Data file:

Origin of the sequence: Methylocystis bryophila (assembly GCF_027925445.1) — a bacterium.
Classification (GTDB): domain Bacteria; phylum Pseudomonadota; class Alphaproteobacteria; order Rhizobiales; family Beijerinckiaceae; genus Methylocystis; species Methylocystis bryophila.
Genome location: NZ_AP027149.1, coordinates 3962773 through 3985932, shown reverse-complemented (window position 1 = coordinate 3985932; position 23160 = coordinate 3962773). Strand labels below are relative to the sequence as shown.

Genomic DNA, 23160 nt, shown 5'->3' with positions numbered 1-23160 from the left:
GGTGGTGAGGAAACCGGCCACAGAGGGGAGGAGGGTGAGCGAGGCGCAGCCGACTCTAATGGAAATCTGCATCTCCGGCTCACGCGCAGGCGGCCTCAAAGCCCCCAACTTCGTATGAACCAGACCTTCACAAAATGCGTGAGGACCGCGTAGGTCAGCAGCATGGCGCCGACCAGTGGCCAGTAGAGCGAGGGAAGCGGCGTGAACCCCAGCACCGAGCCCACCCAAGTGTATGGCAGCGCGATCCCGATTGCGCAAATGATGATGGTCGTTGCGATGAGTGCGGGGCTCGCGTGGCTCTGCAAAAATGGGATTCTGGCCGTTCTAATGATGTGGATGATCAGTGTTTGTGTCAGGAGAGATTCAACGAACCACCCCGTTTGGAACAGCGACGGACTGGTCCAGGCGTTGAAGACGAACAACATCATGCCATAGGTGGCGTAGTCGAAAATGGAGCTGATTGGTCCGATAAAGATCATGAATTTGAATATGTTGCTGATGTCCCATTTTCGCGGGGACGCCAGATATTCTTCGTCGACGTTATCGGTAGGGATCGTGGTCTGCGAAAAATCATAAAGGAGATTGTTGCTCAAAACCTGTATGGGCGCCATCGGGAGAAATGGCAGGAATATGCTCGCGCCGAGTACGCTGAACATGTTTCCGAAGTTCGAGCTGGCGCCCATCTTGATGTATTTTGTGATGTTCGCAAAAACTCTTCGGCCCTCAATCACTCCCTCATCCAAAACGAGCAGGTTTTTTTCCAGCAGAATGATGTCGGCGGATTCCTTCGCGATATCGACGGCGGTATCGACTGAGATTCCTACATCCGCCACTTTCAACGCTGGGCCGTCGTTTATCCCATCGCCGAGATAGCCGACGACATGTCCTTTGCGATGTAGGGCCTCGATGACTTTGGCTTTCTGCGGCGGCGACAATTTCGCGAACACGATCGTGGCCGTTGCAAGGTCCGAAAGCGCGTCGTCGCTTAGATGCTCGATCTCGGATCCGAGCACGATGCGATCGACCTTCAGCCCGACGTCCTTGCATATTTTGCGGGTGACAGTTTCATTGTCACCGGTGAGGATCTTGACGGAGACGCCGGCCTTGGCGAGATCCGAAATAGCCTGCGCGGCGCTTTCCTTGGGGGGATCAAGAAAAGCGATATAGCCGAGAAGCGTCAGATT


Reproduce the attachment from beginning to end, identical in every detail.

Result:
Origin of the sequence: Methylocystis bryophila (assembly GCF_027925445.1) — a bacterium.
Classification (GTDB): domain Bacteria; phylum Pseudomonadota; class Alphaproteobacteria; order Rhizobiales; family Beijerinckiaceae; genus Methylocystis; species Methylocystis bryophila.
Genome location: NZ_AP027149.1, coordinates 3962773 through 3985932, shown reverse-complemented (window position 1 = coordinate 3985932; position 23160 = coordinate 3962773). Strand labels below are relative to the sequence as shown.

Genomic DNA, 23160 nt, shown 5'->3' with positions numbered 1-23160 from the left:
GGTGGTGAGGAAACCGGCCACAGAGGGGAGGAGGGTGAGCGAGGCGCAGCCGACTCTAATGGAAATCTGCATCTCCGGCTCACGCGCAGGCGGCCTCAAAGCCCCCAACTTCGTATGAACCAGACCTTCACAAAATGCGTGAGGACCGCGTAGGTCAGCAGCATGGCGCCGACCAGTGGCCAGTAGAGCGAGGGAAGCGGCGTGAACCCCAGCACCGAGCCCACCCAAGTGTATGGCAGCGCGATCCCGATTGCGCAAATGATGATGGTCGTTGCGATGAGTGCGGGGCTCGCGTGGCTCTGCAAAAATGGGATTCTGGCCGTTCTAATGATGTGGATGATCAGTGTTTGTGTCAGGAGAGATTCAACGAACCACCCCGTTTGGAACAGCGACGGACTGGTCCAGGCGTTGAAGACGAACAACATCATGCCATAGGTGGCGTAGTCGAAAATGGAGCTGATTGGTCCGATAAAGATCATGAATTTGAATATGTTGCTGATGTCCCATTTTCGCGGGGACGCCAGATATTCTTCGTCGACGTTATCGGTAGGGATCGTGGTCTGCGAAAAATCATAAAGGAGATTGTTGCTCAAAACCTGTATGGGCGCCATCGGGAGAAATGGCAGGAATATGCTCGCGCCGAGTACGCTGAACATGTTTCCGAAGTTCGAGCTGGCGCCCATCTTGATGTATTTTGTGATGTTCGCAAAAACTCTTCGGCCCTCAATCACTCCCTCATCCAAAACGAGCAGGTTTTTTTCCAGCAGAATGATGTCGGCGGATTCCTTCGCGATATCGACGGCGGTATCGACTGAGATTCCTACATCCGCCACTTTCAACGCTGGGCCGTCGTTTATCCCATCGCCGAGATAGCCGACGACATGTCCTTTGCGATGTAGGGCCTCGATGACTTTGGCTTTCTGCGGCGGCGACAATTTCGCGAACACGATCGTGGCCGTTGCAAGGTCCGAAAGCGCGTCGTCGCTTAGATGCTCGATCTCGGATCCGAGCACGATGCGATCGACCTTCAGCCCGACGTCCTTGCATATTTTGCGGGTGACAGTTTCATTGTCACCGGTGAGGATCTTGACGGAGACGCCGGCCTTGGCGAGATCCGAAATAGCCTGCGCGGCGCTTTCCTTGGGGGGATCAAGAAAAGCGATATAGCCGAGAAGCGTCAGATT